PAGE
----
On the day of its fiftieth anniversary, 16 November 1995, UNESCO's Member States adopted a Declaration of Principles on Tolerance. This day now marks the International Day for Tolerance each year.
Intolerance within any society leads to discrimination and inequality and in extreme cases, conflict. Throughout the ages and across the regions of the world we have seen this all too often, with the eruption of sectarian violence, heinous cases of persecution against entire communities and races and sometimes even massacres.
Through its programmes, Muslim Aid promotes social cohesion during conflict; providing humanitarian assistance and tackling the root cause of the conflict. When sectarian tensions led to widespread violence in the Central African Republic in 2012, Muslim Aid was part of an inter-faith humanitarian intervention to promote tolerance and unity. Through its field office in Myanmar, Muslim Aid also promotes integration and social cohesion whilst undertaking its humanitarian work in response to the widespread sectarian violence and unrest which has plagued Myanmar for some years now.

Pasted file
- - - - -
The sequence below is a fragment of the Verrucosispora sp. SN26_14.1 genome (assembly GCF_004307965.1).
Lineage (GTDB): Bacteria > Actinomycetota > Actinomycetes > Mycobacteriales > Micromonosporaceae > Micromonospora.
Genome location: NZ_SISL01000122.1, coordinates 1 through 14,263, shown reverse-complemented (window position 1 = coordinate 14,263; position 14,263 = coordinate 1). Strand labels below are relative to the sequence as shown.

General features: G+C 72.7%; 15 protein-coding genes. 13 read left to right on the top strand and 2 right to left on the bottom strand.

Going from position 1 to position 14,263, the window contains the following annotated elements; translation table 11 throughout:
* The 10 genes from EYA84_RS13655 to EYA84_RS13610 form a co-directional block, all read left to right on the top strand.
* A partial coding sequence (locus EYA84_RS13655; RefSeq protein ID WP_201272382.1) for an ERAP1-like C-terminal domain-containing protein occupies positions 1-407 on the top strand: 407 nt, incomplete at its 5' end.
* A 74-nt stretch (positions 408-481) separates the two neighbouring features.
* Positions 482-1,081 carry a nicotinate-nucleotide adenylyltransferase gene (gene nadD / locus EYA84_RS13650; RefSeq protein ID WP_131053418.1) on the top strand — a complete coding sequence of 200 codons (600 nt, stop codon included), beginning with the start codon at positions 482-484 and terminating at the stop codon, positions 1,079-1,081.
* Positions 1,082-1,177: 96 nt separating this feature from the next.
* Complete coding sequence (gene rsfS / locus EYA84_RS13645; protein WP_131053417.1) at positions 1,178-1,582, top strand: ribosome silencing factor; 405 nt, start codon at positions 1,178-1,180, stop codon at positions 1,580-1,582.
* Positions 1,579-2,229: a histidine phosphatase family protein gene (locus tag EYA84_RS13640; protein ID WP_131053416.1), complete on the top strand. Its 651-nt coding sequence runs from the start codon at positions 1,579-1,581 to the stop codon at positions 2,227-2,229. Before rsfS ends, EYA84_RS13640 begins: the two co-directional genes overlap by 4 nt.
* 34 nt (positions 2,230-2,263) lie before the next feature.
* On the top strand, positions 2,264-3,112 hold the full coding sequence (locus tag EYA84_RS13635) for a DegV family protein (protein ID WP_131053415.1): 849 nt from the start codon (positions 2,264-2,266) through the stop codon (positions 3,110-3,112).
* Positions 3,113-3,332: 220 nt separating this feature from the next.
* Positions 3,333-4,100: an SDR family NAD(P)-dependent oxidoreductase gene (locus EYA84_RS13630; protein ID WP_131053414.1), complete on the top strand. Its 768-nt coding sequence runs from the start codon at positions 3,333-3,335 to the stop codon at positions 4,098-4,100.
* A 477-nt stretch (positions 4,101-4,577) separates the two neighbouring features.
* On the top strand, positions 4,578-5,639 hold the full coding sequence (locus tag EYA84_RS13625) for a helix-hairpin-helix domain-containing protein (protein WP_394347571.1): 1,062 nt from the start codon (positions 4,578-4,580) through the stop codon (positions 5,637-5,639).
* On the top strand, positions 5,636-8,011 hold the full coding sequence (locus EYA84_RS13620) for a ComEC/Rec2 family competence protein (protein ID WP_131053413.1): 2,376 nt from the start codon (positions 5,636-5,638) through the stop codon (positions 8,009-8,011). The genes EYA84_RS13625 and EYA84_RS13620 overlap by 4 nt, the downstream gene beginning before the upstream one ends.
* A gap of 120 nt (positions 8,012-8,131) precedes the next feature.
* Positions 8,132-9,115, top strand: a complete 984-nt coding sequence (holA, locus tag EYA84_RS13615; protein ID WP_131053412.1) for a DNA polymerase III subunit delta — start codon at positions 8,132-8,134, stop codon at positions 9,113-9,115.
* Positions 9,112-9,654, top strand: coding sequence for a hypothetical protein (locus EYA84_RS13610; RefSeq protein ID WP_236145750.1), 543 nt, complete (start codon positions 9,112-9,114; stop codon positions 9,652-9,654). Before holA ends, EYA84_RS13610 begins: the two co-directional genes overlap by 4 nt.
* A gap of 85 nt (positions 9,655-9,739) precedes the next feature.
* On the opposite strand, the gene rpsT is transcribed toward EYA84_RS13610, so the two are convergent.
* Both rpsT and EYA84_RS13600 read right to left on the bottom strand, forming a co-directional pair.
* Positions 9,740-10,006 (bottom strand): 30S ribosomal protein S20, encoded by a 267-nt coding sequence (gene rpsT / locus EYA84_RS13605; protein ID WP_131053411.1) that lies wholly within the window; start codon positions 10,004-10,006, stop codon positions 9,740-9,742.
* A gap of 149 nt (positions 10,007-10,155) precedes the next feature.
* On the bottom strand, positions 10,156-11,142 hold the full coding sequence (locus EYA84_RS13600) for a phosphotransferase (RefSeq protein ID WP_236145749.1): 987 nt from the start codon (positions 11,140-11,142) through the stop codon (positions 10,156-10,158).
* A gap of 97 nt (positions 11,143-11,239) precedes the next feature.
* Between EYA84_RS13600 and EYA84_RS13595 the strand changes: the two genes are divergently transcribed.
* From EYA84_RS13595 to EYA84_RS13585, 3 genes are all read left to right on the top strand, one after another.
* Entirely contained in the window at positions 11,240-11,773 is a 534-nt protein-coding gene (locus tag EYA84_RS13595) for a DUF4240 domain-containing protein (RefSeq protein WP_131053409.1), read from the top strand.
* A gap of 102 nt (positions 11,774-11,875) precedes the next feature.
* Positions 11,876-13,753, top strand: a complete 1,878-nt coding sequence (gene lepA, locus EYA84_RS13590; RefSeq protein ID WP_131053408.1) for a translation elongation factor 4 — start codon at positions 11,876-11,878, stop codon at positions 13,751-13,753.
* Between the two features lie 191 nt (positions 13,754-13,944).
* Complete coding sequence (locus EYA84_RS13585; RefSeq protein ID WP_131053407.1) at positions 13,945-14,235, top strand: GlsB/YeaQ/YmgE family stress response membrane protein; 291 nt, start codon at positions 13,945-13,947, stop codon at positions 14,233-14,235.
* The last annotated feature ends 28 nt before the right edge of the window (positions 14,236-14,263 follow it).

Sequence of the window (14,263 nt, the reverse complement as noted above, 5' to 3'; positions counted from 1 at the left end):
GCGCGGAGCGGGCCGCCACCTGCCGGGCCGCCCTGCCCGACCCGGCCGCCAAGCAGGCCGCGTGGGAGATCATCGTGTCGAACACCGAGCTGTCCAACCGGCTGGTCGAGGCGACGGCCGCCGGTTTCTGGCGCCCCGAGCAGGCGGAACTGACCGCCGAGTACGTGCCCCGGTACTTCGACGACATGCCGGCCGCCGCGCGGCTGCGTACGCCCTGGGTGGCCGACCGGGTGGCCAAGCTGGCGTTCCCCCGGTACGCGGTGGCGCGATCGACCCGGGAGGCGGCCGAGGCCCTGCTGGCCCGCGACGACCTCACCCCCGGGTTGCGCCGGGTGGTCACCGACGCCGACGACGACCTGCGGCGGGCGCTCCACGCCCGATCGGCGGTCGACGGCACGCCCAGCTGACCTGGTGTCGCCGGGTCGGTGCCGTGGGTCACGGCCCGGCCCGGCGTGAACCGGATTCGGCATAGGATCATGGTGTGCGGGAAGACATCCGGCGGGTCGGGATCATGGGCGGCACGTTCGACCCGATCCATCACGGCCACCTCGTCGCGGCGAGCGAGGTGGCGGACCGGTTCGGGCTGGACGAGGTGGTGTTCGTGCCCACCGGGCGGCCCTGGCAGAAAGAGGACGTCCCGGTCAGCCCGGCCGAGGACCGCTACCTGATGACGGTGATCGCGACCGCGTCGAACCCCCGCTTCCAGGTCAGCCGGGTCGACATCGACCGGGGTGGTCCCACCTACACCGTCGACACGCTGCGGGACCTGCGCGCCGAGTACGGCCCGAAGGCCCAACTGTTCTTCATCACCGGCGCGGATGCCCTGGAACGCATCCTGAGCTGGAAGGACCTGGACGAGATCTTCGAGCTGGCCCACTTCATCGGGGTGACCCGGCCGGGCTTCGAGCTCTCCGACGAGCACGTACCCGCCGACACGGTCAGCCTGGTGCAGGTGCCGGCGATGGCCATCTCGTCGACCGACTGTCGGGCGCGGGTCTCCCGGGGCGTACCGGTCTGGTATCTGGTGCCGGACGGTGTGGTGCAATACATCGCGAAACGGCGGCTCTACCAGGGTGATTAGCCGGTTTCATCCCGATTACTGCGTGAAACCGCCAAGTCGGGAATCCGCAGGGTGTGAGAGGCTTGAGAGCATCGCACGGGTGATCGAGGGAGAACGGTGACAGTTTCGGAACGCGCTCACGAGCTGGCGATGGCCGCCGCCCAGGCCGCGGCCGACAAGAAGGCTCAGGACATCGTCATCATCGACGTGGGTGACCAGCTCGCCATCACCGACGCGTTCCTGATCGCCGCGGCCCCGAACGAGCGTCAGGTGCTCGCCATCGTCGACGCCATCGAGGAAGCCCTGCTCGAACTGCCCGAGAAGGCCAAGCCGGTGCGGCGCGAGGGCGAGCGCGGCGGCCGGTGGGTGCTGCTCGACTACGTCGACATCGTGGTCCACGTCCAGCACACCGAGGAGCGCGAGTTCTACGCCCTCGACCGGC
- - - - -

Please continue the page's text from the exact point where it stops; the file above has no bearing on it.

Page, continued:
The solution of course is to embrace tolerance; to learn and appreciate that we are all different and all have something to offer. People of different genders, ages, faiths, races and political affiliations all make valuable contributions to society, and greater attempts should be made individually and on an international level to promote unity. For our own generation, and for future generations, we must uphold the rights of all people and encourage others to do so, so that we may all live with peace, dignity and potentially save lives needlessly lost as a result of intolerance.